The Leeds United Supporters Trust have announced that the potential takeover of Leeds United has collapsed. This comes after weeks of unexplained holdups in which sources from the potential buyers suggested the holdup was with Mr Bates, and that they didn’t understand exactly what that hold-up was. It appears the buyers have told the BBC that they will complete the takeover if “original terms” are met, but that Ken Bates has moved the goalposts at the last minute.
L.U.S.T. announced the collapse first in an email to members:
The Leeds United Supporters Trust can confirm that the deal to buy the club has now collapsed.
We will be making a more detailed statement later on today once we have had the chance to establish more
What do we know about this now failed takeover as fact?
- There have been bids on the table (obviously)
- One bid reached such an advanced stage, it was granted a period of exlusivity.
The rest is unconfirmed. We can guess pretty accurately that this bidder offered proof of funds, and so their ability to purchase the club should not have been a problem. There have been several bids per year since 2007 for the club, and Bates has made no secret that negotiations occur after proof of funds. We can also guess fairly accurately that there are multiple interested parties left. One of the groups that L.U.S.T. appeared to bring to the table were confirmed not to be the group in talks a few days ago by members of L.U.S.T.’s board, and so it is not unrealistic to guess there is still interest.
L.U.S.T. told us yesterday:
Our contact with the buyers told us over the weekend the hold up is firmly with Ken Bates and that they have been trying for some time to push the deal through, they remain confident it will happen.
We don’t know, however, whether the potential bidders were telling the Trust the truth.
It is utterly unbelievably abysmal from Leeds United that the Supporters Trust have been the ones to tell fans about the takeover first, and to tell us of its breakdown first. Indeed, Leeds’ two announcements only came after pleading from the Supporters Trust for the football club to keep its largest income source – the fans – updated. Fans might not have a financial stake in the takeover, but they are nevertheless stakeholders and Bates and his woefully pathetic media machine has made itself look completely incompetent. I’m sure Bates will tell us “morons” condescendingly that we have no right to know what goes on at our football club, but as a collective we’ve put in over £50million to the club since Bates pushed Leeds United into administration. We deserve respect.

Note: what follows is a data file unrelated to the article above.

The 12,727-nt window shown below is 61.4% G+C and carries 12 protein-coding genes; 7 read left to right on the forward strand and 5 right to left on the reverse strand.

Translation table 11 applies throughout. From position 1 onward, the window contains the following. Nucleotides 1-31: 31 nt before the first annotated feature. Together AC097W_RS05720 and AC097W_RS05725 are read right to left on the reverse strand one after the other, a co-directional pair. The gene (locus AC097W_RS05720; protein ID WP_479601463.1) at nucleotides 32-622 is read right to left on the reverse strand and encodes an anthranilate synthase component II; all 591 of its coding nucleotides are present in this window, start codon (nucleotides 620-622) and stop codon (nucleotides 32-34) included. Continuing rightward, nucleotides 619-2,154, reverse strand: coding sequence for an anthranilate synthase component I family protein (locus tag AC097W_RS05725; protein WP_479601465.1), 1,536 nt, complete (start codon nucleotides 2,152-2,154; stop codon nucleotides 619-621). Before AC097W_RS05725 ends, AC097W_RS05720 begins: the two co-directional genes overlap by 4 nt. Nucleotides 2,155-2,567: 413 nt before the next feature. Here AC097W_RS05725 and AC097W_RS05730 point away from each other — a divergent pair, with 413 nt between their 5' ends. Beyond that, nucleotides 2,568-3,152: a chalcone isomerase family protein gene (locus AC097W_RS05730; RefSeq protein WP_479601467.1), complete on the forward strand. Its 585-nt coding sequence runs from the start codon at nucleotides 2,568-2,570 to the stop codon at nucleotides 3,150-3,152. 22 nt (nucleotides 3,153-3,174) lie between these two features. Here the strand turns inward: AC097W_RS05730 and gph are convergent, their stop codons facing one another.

Where does this leave us? With £3m received for Robert Snodgrass, and not a small sum of money owed to Leeds by West Yorkshire Police, it is possible that Ken Bates has decided to have one final throw of the dice. He’s an idiot if this is the case, but you wouldn’t put it past him. Cash flow issues might not be so urgent now that Leeds have got some money from WYP and cut some of the costs from matchdays. Nevertheless, it would be foolish to believe this is the last we have heard of the WYP case. WYP do not have to allow us to play in front of crowds at all. If they refuse to allow us, we would have to play behind closed doors. Gates income is the single largest income for Leeds and so Bates’ latest move in court is a very risky one.
Meanwhile, we’re left with a squad that appears to number 15 plus 2 that Warnock wants to loan out and 2 that he wants to sell, according to the squad numbers, and the latest news that The Robbie Rogers & Danny Pugh have been transfer listed. This is a ludicrously small squad and you don’t have to be Nostradamus to foretell of the utter farce this season could turn into if funds are not found for Neil Warnock to add another 3-4 players of good quality, at least. Young players are all well and good, but Leeds United ceased covering youth and reserve matches on LUTV (supposedly) because of how uncompetitive these matches are. If this is the case, how can we rely on youth as Warnock appears to have hinted at? Warnock’s latest interview sounded markedly deflated.
Let’s just hope for some good news in the coming weeks. It looks like some of the doomsayers (of which I wasn’t one) deserve an apology from people brow-beating them every time they asked for caution as we got carried away at the prospect of a suitable owner allowing this enormous club to use its resources to climb back to the Premier League.
What will this mean for matchdays? We’ve had a few fans over the past couple of days suddenly announcing that people chanting negatively are incapable of supporting the team – which is nonsense. How will fans react in our opening match against Wolves, which will be hosted live on national TV by Sky Sports?
Ah, who needs all these words. Simon from Kaiser Chiefs probably summed it up best in three:
#BatesOut is back
— Simon Kaiser (@curlywand) August 9, 2012